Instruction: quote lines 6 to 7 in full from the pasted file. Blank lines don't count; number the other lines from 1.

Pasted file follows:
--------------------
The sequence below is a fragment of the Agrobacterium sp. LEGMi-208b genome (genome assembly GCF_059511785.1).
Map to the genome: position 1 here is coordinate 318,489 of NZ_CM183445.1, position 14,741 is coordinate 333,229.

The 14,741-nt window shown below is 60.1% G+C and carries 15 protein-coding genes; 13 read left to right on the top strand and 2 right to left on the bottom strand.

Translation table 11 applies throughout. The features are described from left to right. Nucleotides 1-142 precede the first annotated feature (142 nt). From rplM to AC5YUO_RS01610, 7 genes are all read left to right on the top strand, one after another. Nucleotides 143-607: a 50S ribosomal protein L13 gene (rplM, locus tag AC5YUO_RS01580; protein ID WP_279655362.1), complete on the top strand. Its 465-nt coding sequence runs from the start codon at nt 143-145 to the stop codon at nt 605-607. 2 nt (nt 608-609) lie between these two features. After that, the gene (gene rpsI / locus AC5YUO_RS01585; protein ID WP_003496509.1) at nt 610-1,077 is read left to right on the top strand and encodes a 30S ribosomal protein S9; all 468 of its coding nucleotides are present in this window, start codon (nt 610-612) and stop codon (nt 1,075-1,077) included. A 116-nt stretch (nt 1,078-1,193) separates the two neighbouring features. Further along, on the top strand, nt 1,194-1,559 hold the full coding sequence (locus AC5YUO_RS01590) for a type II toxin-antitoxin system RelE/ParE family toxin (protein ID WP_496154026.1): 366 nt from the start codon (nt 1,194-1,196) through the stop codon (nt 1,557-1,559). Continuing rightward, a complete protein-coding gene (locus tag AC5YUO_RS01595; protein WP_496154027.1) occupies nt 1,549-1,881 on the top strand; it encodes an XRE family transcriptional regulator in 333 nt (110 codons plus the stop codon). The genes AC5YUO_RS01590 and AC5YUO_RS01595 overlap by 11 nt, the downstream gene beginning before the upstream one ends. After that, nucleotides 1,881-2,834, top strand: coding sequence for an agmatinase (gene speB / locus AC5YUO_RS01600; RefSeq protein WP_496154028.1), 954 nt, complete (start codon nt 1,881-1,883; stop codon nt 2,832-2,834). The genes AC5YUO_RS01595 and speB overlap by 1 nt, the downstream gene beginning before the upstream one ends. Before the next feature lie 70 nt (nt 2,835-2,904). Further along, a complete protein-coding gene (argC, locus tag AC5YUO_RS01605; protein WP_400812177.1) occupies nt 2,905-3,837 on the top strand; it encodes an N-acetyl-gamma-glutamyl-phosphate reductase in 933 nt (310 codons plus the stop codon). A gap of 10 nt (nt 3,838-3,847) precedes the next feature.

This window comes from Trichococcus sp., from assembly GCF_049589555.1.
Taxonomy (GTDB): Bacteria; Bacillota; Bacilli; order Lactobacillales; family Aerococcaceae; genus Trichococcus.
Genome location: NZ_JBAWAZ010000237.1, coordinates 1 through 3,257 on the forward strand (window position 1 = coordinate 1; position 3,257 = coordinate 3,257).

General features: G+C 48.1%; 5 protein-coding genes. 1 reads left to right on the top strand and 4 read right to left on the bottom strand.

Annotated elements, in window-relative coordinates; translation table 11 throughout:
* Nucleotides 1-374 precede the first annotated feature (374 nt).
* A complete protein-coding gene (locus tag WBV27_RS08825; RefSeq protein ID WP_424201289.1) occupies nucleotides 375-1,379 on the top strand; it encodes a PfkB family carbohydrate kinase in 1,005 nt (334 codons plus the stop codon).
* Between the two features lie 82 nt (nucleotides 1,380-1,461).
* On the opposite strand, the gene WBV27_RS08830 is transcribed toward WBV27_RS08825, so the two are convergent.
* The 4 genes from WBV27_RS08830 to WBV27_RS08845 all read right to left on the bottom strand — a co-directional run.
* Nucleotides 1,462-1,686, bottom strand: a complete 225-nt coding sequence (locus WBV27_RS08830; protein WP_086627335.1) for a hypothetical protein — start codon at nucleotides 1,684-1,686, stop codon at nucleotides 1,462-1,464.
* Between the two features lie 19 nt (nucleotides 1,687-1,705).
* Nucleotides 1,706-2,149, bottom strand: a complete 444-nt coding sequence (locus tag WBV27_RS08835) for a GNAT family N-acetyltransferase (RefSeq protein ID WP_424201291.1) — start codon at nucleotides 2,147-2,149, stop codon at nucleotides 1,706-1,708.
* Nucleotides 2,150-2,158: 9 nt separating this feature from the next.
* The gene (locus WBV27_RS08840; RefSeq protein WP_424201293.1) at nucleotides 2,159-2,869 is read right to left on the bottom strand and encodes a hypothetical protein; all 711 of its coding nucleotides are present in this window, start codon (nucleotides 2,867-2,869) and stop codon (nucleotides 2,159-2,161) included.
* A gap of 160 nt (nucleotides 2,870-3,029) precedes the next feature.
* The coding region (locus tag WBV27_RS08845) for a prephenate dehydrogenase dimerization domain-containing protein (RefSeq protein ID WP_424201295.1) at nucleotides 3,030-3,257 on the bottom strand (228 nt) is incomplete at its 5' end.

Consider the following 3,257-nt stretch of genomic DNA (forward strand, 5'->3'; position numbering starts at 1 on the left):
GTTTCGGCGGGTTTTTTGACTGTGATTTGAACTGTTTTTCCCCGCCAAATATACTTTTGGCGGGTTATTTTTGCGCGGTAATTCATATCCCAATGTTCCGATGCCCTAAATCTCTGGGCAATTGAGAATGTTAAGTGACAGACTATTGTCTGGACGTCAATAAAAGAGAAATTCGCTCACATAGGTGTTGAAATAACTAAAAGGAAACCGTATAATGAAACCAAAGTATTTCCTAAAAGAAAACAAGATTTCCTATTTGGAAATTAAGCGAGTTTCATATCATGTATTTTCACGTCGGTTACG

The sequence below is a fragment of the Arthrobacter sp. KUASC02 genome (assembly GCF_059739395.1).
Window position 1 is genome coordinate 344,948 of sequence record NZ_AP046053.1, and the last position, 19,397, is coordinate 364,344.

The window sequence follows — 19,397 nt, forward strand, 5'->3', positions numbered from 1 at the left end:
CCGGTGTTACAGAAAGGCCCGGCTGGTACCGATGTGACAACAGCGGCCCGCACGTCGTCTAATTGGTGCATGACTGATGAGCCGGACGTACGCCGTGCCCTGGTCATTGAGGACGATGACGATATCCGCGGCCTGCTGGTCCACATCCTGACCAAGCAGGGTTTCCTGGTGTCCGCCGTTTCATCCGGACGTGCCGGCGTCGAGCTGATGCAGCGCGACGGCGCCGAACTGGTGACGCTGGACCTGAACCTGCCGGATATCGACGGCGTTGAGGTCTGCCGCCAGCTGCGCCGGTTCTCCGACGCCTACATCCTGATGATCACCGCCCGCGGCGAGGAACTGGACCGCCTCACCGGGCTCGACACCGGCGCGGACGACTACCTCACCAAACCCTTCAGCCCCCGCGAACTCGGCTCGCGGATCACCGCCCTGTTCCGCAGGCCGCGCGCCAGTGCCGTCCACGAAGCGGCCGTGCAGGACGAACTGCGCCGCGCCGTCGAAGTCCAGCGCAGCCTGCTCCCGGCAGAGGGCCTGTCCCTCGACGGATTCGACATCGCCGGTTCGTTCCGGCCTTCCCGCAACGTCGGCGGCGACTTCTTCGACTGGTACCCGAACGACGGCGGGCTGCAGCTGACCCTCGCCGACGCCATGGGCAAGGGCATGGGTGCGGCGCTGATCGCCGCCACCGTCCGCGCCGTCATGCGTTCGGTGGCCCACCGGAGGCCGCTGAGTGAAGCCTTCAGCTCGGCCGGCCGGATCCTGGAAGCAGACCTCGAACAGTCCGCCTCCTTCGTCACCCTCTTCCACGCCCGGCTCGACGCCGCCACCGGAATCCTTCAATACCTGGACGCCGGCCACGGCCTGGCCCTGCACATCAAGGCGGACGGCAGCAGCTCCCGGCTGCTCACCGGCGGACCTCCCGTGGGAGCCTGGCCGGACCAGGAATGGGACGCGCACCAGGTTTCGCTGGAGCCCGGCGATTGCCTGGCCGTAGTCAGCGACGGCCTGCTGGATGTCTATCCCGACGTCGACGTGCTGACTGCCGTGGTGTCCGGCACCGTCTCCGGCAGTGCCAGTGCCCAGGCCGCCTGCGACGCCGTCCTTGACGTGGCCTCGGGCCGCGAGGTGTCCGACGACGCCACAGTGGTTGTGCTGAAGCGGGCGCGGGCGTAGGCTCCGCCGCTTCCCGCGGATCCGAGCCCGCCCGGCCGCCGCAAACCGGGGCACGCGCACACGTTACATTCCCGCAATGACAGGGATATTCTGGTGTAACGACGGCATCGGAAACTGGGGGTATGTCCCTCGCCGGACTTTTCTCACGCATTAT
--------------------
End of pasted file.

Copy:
Taxonomy (GTDB): Bacteria; Bacillota; Bacilli; order Lactobacillales; family Aerococcaceae; genus Trichococcus.
Genome location: NZ_JBAWAZ010000237.1, coordinates 1 through 3,257 on the forward strand (window position 1 = coordinate 1; position 3,257 = coordinate 3,257).